He has clients contemplating part-time work into their 70s, he says.

Tax-deferred 401(k) retirement accounts came into wide use in the 1980s, making baby boomers trying to retire now among the first to rely heavily on them.

The problems are widespread, especially among middle-income earners. About 60% of households nearing retirement age have 401(k)-type accounts, according to government data, and those represent the majority of most people’s savings. The situation is less dire for those in a higher income bracket, who tend to save more outside their 401(k) accounts and who have more margin for error if their retirement returns fall below the recommended 85% figure.

And here’s about new jobs,  from The Huffington Post, “60% of New Jobs in 2010 Were in Low-Paying Industries“:

TrimTabs drills into the Labor Bureau’s data for new jobs added in last year, to reveal some unsetting details: “Of the 1.1 million private jobs gained in the last year, 650,000 or 60% are jobs that have absolutely no real wealth creation capacity, nor do they provide any real benefits.”

60% of new jobs went to Temporary Help, Leisure & Hospitality and Retail trade. Leisure and hospitality pays an average hourly wage of $13.14, while a retail salesperson brings in an average of $11.84 an hour, according to the BLS’ database. Temporary help services can be slightly more lucrative at the higher end (Registered Nurses earn $32.77 an hour), but packers and packagers only earn an average of $8.62 per hour.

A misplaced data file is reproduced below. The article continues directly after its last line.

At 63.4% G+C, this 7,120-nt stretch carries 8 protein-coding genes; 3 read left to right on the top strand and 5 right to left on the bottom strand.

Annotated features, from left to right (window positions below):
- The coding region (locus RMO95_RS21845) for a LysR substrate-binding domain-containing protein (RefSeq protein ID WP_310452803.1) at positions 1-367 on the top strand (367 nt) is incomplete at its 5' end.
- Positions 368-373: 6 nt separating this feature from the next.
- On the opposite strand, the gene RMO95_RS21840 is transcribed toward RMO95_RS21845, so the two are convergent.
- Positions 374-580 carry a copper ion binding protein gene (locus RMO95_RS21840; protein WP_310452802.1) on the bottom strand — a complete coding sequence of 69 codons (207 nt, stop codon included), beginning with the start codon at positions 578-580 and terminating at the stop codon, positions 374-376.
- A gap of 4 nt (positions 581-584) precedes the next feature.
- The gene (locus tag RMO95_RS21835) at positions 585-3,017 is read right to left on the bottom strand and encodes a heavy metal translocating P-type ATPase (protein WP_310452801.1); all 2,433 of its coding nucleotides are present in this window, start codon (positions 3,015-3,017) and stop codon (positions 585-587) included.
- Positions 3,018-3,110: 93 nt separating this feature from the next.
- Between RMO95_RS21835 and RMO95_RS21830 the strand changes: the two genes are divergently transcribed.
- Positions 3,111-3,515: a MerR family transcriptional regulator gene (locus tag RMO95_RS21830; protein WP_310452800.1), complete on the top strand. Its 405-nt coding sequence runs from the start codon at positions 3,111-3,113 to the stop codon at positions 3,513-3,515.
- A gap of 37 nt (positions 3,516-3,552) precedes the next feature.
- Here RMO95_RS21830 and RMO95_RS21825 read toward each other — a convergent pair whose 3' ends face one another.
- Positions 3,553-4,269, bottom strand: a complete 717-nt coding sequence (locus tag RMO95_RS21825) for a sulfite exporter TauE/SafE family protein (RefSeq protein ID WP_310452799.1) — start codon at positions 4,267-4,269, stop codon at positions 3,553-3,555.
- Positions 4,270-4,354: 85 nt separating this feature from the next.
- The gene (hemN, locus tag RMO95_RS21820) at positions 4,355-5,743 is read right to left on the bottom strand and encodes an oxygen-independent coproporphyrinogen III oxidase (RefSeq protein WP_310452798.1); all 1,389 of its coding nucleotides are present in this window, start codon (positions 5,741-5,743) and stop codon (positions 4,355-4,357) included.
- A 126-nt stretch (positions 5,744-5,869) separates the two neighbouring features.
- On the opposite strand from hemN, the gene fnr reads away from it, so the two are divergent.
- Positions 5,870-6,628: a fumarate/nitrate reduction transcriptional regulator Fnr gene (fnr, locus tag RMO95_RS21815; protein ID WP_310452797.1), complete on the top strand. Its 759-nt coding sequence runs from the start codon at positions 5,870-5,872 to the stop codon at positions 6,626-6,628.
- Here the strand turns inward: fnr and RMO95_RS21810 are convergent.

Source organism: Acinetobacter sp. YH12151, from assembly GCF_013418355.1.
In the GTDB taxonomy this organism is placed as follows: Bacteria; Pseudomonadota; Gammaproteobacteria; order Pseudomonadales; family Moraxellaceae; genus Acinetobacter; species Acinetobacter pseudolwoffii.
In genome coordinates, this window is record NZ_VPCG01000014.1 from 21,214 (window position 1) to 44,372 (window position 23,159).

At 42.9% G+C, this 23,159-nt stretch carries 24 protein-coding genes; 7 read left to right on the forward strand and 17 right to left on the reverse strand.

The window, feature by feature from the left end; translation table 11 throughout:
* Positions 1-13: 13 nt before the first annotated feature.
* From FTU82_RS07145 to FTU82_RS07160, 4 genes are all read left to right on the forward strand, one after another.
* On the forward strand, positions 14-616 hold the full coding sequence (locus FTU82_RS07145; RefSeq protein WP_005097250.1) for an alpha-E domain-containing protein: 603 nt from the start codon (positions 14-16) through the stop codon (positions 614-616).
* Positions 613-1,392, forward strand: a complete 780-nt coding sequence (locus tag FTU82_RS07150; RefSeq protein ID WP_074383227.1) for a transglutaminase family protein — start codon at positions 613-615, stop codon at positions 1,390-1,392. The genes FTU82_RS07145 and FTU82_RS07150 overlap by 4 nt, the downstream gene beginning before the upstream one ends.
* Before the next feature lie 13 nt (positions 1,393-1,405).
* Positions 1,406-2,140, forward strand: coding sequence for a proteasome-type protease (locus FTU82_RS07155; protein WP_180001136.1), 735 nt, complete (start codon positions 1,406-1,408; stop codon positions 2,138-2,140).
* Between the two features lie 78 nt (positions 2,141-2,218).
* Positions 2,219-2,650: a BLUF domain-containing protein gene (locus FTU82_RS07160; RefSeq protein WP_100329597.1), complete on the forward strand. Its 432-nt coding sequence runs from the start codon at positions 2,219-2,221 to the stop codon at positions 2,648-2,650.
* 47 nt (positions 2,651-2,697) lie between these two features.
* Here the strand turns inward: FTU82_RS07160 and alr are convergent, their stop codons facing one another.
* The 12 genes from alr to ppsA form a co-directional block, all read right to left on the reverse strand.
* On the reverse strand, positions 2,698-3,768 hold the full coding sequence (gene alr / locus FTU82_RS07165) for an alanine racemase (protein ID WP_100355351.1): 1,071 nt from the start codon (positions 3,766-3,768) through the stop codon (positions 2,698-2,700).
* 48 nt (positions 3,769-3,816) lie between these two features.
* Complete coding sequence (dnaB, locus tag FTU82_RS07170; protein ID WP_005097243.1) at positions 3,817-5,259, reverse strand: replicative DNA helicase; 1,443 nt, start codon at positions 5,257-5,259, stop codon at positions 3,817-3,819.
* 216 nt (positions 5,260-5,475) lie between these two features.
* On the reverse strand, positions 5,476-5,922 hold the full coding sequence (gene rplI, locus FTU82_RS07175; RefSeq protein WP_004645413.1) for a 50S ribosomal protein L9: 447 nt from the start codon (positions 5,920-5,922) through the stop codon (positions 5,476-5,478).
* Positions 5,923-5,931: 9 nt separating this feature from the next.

As TrimTabs puts it:

These jobs are certainly better than no jobs. But for the economy to grow sustainably — without the crutches of $1+ trillion per year in federal deficit spending, zero percent dictated interest rates, and tens of billions per month in central bank debt monetization — American companies need to start generating more higher-paying jobs at home.

I know. It’s tough to spring a pop quiz on you at 4 a.m. So go ahead and review your answers. And take a minute or two to consider some additional reasons why people are standing out in the streets in the dead of winter in Madison, Columbus and elsewhere shouting at each other.


2 responses to “Wisconsin, Ohio and the Divided Economy

  1. Rob, I failed to know the answers to all the questions in your quiz. One would like to say, “who gives a hairy rats ass”? But, of course, we do have our children’s children to consider. So, do you possibly think that ‘ today’ will be considered “the good ole days” like the 50’s were? God help us all!!

    • I do worry about the future of this country. And I hope our children and grandchildren have the same opportunities we did.

Leave a Reply

Fill in your details below or click an icon to log in:

WordPress.com Logo

You are commenting using your WordPress.com account. Log Out /  Change )

Google+ photo

You are commenting using your Google+ account. Log Out /  Change )

Twitter picture

You are commenting using your Twitter account. Log Out /  Change )

Facebook photo

You are commenting using your Facebook account. Log Out /  Change )


Connecting to %s